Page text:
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US President Donald Trump delivers a speech at the World Economic Forum annual meeting on January 26, 2018 in Davos, Switzerland. Photo: AFP

Putting ‘America first’ will benefit the world, Trump claims in Davos speech

Trump tried to assure attendees that ‘America First’ does not preclude free trade – only that it demands reciprocal exchanges

Donald Trump

In the first speech by a US president at the World Economic Forum in 18 years, Donald Trump told the conference that economic growth promoted by his policies would help the world, in an attempt to square his “America First” agenda with globalism.

“When the United States grows, so does the world,” Trump said at the forum in Davos, Switzerland. “American prosperity has created countless jobs around the globe and the drive for excellence, creativity and innovation in the United States has led to important discoveries that help people everywhere live more prosperous and healthier lives.”

A television screen shows US President Donald Trump delivering a speech at the World Economic Forum (WEF) in Davos. Photo: Bloomberg

Trump boasted of US economic performance under his leadership and urged cooperation with his effort to curb North Korea’s nuclear and missile programmes and combat terrorism – routine themes of his speeches, especially to international audiences.

He told delegates that the US still supports free trade as long as it is “fair and reciprocal”.

“The United States is prepared to negotiate mutually beneficial, bilateral trade agreements with all countries,” he said. But he then suggested an exception for Pacific Rim countries that were part of the

America is open for business and we are competitive once again
Donald Trump

Trans-Pacific Partnership he abandoned last year.

The US already has trade agreements with some of those 11 countries, he said, and “we would consider negotiating with the rest, either individually or perhaps as a group if it is in the interests of all”.

He drew boos from the audience when he attacked the media, branding them “vicious” and accusing them of reporting “fake” news, when answering a question from WEF Chairman Klaus Schwab.

“It wasn’t until I became a politician that I realised how nasty, how mean, how vicious and how fake the press can be,” Trump said, triggering boos from the hall where hundreds of delegates were seated.

As he does regularly, Trump claimed credit for the run-up in stocks and economic growth that has occurred in his first year in office.

“After years of stagnation the United States is once again experiencing strong economic growth,” Trump said. “Consumer confidence, business confidence and manufacturing confidence are the highest they have ever been in many decades.”

The International Monetary Fund this week acknowledged Trump’s recent tax cuts were a reason it had lifted its forecast for US economic growth this year to 2.7 per cent. Still, it warned the short-term effect would wear off by 2022 as budget deficits materialised and individual tax cuts expired.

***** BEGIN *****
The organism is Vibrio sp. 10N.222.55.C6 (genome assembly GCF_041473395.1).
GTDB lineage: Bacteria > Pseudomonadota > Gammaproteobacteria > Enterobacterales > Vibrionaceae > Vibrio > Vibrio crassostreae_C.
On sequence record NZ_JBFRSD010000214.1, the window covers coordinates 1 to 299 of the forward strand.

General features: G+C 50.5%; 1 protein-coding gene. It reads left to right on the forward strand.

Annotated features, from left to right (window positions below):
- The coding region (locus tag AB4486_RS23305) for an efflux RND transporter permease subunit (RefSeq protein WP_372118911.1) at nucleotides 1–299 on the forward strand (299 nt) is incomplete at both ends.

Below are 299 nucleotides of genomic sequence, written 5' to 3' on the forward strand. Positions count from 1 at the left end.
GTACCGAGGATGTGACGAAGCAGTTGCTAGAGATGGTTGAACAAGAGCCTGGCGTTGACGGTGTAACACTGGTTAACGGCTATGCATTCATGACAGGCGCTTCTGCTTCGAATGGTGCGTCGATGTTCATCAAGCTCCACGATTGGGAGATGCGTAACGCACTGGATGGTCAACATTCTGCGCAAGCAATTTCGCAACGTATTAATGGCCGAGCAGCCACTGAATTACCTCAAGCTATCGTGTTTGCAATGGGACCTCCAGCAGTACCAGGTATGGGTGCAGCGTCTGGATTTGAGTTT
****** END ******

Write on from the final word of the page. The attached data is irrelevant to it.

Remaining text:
Trump enters a US Air Force helicopter as he leaves Davos. Photo: Reuters

The president was in Davos for less than 36 hours. He met the leaders of the UK, Israel, Rwanda and Switzerland.

Trump’s meeting with Rwandan President Paul Kagame came soon after Trump drew widespread condemnation for allegedly referring to African nations as “s***hole countries” in dismissing a bipartisan immigration proposal, according to those at the meeting.

The president has denied using that language. Others present insist he did.

“Like all nations represented at this forum, America hopes for a future in which everyone can prosper, and every child can grow up free from violence, poverty, and fear,” Trump said. “The world is witnessing the resurgence of a strong and prosperous America.”

Trump with Rwandan President Paul Kagame at the World Economic Forum. Photo: AP

Trump invited business leaders in the audience to invest in the US

“There has never been a better time to hire, to build, to invest and to grow in the United States,” he said. “America is open for business and we are competitive once again.”

But some signalled concern with Trump’s protectionist instincts, which were underscored at the start of the week when his government slapped tariffs on imported solar panels and washing machines. European leaders including French President Emmanuel Macron and German Chancellor Angela Merkel promoted multilateralism from the Davos stage; neither of them intersected with Trump at the conference.

Bloomberg, Agence France-Presse, Associated Press

This article appeared in the South China Morning Post print edition as: ‘America First’ benefits world: Trump